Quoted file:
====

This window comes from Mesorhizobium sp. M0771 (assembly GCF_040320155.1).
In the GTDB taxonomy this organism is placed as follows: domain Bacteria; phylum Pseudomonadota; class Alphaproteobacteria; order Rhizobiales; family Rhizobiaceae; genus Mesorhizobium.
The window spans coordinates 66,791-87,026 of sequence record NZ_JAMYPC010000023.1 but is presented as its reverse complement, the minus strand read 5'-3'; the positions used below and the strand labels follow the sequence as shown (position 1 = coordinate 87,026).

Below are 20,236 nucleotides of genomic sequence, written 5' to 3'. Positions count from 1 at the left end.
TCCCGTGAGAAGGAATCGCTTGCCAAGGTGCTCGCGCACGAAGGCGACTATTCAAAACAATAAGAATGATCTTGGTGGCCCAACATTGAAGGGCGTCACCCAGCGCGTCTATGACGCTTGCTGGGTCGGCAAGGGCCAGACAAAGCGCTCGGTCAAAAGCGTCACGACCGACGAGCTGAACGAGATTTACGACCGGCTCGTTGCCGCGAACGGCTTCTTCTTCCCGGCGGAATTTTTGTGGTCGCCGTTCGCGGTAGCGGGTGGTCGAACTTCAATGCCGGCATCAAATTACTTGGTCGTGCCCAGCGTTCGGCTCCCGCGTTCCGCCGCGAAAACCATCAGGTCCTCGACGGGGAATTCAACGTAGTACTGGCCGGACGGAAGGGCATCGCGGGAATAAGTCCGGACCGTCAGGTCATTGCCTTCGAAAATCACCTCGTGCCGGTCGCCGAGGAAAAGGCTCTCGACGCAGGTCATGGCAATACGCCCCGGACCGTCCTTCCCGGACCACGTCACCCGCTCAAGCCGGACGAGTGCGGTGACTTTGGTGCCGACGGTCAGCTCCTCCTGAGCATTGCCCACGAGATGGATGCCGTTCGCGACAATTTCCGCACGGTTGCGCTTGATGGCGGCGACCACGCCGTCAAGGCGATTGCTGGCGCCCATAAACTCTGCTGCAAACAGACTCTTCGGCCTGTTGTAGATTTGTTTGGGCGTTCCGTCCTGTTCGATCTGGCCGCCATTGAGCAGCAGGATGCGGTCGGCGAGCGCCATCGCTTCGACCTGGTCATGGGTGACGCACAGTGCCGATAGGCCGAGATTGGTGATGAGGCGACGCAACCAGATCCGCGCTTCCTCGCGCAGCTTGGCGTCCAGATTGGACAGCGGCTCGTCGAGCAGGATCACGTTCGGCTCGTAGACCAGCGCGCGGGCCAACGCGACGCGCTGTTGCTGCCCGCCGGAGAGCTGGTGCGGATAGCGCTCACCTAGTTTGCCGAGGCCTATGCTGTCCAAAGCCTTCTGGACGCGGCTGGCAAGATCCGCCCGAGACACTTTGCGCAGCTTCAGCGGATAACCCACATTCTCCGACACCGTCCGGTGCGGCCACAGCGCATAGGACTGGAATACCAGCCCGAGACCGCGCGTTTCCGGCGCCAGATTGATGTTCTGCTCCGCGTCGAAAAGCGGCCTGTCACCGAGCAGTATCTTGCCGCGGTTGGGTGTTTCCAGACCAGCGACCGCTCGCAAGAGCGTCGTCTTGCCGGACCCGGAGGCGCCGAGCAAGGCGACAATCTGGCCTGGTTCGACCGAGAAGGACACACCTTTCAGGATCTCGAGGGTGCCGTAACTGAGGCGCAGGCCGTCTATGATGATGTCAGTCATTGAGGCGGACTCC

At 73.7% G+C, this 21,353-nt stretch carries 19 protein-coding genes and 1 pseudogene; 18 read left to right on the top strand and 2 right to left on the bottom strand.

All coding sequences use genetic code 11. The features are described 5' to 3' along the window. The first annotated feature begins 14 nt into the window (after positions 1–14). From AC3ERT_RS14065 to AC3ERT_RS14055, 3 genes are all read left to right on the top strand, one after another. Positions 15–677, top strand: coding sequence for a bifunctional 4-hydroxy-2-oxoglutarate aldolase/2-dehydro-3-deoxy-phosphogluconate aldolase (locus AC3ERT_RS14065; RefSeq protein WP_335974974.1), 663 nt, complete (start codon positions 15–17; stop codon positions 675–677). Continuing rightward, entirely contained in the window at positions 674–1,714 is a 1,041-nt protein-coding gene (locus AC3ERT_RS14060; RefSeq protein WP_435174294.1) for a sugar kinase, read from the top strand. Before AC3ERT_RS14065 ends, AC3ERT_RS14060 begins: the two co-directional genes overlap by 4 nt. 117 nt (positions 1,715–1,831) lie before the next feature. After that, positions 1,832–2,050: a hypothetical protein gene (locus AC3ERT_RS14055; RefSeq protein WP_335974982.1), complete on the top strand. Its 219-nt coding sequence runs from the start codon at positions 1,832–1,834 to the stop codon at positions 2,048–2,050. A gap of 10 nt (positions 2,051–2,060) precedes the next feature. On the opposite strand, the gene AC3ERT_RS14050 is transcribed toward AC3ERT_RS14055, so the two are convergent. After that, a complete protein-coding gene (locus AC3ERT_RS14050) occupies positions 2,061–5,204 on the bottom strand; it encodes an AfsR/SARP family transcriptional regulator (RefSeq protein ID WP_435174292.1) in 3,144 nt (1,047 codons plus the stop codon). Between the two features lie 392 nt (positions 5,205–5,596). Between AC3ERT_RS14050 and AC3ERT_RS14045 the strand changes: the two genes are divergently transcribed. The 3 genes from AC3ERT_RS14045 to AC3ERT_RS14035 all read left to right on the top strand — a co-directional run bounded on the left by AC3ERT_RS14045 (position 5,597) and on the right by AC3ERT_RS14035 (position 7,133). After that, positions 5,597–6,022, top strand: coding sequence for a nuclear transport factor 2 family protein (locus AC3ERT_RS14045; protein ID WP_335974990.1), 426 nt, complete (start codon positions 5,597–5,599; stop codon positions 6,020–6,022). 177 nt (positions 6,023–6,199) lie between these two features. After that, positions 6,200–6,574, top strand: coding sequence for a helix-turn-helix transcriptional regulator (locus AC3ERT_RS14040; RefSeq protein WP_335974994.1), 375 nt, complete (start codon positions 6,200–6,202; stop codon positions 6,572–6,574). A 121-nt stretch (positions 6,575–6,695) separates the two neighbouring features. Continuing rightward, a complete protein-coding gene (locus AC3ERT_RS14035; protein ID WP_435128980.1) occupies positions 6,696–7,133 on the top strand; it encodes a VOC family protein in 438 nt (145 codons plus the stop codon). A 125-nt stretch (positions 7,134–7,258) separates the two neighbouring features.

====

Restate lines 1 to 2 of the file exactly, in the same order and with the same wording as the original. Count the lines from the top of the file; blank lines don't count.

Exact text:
This window comes from Mesorhizobium sp. M0771 (assembly GCF_040320155.1).
In the GTDB taxonomy this organism is placed as follows: domain Bacteria; phylum Pseudomonadota; class Alphaproteobacteria; order Rhizobiales; family Rhizobiaceae; genus Mesorhizobium.